Q&A with Renea Myers, Owner of Culinary U of the Triad
1) How can you make cooking both fun and a tool to build literacy?
One way to build literacy in the kitchen is to create a tray of different ingredients- it can be a random mix of produce, baking products, whatever you have that is identifiable by sight. Find simple, large print recipes that include those ingredients. Point out one of the ingredient words and then encourage the child to say the word, choose it from the ingredient tray and taste (if appropriate). This will help reinforce sight words, food awareness and adventurous tasting.
2) Do you have ideas for how parents can do “number talk” with kids while in the kitchen since building a foundation for math is so important?
There are many ways to do kitchen math! Depending on the age of the child you can read a recipe ingredient- like 3 eggs, 2 cups, 4 ounces, 2 pounds, etc- and have the child help you count, measure or weigh as you cook. As the child gets older, you can use measuring cups to reinforce basic fractions. I find the scale experiment really fun for kids as they grow. Encourage them to guess how much an ingredient weighs and then teach them to use a scale to see if they are right.
3) What about picky eaters – any ideas for how to help parents address this?
The biggest thing is to take away the pressure and the attention. Here are some tips:
- Model adventurous tasting. Parents with a flexible palate are more likely to have flexible kids. The goal is to be a Flexitarian.
- Help kids understand that we all have favorite foods, foods we are willing to eat but don’t prefer and those “deal breaker” foods we are unwilling to eat. The goal is to be able to count your deal-breaker foods on one hand. These should be specific foods, not categories like green vegetables! Talk about the different preferences of each family member so kids can see that we all have favorites but should try to be flexible.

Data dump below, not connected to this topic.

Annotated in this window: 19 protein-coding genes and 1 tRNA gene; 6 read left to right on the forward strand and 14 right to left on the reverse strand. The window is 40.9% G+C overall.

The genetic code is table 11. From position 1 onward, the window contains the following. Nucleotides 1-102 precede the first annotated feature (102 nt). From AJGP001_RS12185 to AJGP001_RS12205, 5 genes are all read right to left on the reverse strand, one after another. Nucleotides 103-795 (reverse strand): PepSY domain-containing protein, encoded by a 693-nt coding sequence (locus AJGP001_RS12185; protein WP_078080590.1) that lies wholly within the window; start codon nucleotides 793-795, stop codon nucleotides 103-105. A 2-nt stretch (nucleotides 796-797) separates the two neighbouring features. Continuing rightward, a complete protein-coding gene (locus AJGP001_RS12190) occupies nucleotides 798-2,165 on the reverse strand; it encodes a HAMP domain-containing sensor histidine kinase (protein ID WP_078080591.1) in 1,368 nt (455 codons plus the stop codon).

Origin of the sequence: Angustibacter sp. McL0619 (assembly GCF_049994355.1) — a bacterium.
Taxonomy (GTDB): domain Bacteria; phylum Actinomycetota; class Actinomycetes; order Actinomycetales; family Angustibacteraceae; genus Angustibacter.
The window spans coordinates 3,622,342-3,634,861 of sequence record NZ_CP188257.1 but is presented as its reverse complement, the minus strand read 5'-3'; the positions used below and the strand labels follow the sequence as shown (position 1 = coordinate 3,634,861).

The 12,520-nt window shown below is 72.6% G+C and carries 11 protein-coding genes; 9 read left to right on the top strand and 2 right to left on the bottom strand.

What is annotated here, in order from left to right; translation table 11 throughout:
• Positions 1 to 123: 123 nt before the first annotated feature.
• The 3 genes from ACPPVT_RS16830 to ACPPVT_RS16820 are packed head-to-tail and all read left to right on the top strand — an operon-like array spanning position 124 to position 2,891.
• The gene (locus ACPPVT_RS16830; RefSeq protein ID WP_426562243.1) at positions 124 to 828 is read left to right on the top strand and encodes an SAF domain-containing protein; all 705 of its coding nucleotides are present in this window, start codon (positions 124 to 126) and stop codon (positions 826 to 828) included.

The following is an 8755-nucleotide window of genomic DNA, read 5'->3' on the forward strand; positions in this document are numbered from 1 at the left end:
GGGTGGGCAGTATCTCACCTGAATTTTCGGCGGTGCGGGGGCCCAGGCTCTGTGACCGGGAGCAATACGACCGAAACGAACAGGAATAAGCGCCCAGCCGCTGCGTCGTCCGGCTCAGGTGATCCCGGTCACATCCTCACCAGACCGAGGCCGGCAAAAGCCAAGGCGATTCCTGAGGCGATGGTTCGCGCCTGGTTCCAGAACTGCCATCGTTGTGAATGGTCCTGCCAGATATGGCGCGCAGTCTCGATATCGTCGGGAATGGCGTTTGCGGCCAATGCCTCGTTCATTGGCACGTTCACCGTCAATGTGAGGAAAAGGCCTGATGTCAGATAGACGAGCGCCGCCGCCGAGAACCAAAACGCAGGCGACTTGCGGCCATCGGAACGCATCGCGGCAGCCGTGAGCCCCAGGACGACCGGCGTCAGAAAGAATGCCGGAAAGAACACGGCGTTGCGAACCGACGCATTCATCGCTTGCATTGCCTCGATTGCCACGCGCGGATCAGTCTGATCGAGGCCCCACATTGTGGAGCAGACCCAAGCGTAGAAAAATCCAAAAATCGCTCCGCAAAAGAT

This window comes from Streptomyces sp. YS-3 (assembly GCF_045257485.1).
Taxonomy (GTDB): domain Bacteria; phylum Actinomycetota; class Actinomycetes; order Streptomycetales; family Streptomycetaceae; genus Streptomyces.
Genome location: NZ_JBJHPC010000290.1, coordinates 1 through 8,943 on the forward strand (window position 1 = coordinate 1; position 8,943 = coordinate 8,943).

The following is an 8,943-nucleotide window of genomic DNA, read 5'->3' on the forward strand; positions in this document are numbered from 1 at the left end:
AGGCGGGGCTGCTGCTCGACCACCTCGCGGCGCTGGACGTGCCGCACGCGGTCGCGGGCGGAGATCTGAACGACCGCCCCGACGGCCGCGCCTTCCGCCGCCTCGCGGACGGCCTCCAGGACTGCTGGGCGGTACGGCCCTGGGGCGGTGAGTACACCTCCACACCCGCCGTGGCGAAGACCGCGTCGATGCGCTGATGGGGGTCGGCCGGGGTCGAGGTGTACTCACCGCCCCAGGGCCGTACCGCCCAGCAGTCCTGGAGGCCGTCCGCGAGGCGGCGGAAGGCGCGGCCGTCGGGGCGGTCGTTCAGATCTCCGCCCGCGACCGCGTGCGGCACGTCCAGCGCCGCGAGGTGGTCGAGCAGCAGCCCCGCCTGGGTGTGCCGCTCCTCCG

- At meal times, avoid making separate food for kids except in the case of allergies. Make sure there is at least one food on the plate you know your child loves. Place small portions of “stretch” foods on the plate and encourage but don’t insist the child taste it. Don’t make a big deal if they say no- just move on with the meal and others eating that food. I have even given away the rejected food to another family member who wanted it! The next time you make that food, put a small portion on the plate again without drama. Over time, the child is likely to taste it. Don’t make a big deal when they do try it! Positive and negative attention at the dinner table can create future drama. Just plan your healthy menu, serve the food and let nature take it’s course. Try not to cave in to demands of pickiness. I promise your child will not starve.